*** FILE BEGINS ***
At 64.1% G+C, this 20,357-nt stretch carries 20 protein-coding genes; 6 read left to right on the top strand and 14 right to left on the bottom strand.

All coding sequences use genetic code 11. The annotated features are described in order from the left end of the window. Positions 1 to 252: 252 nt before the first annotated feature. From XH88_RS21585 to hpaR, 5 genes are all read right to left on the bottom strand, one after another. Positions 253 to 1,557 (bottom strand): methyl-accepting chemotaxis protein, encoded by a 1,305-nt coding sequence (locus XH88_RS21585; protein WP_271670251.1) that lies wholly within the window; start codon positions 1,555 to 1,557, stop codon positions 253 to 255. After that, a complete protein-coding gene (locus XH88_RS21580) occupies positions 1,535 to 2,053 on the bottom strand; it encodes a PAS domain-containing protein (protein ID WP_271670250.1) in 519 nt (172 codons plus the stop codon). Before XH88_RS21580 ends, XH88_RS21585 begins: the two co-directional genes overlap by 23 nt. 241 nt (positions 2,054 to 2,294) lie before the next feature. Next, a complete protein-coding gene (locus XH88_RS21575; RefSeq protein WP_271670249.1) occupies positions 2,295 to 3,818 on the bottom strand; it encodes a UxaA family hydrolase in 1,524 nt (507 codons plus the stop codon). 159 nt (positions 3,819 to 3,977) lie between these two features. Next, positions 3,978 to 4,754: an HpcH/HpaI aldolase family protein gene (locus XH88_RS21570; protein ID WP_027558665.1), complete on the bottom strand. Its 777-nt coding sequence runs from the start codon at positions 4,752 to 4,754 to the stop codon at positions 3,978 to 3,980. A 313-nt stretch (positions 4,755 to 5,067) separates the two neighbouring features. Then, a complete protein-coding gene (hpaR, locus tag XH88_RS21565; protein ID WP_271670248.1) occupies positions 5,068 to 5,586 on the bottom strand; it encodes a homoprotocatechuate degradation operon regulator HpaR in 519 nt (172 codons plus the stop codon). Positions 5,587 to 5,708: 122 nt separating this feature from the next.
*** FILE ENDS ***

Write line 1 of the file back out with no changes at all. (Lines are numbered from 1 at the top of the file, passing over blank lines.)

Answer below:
At 64.1% G+C, this 20,357-nt stretch carries 20 protein-coding genes; 6 read left to right on the top strand and 14 right to left on the bottom strand.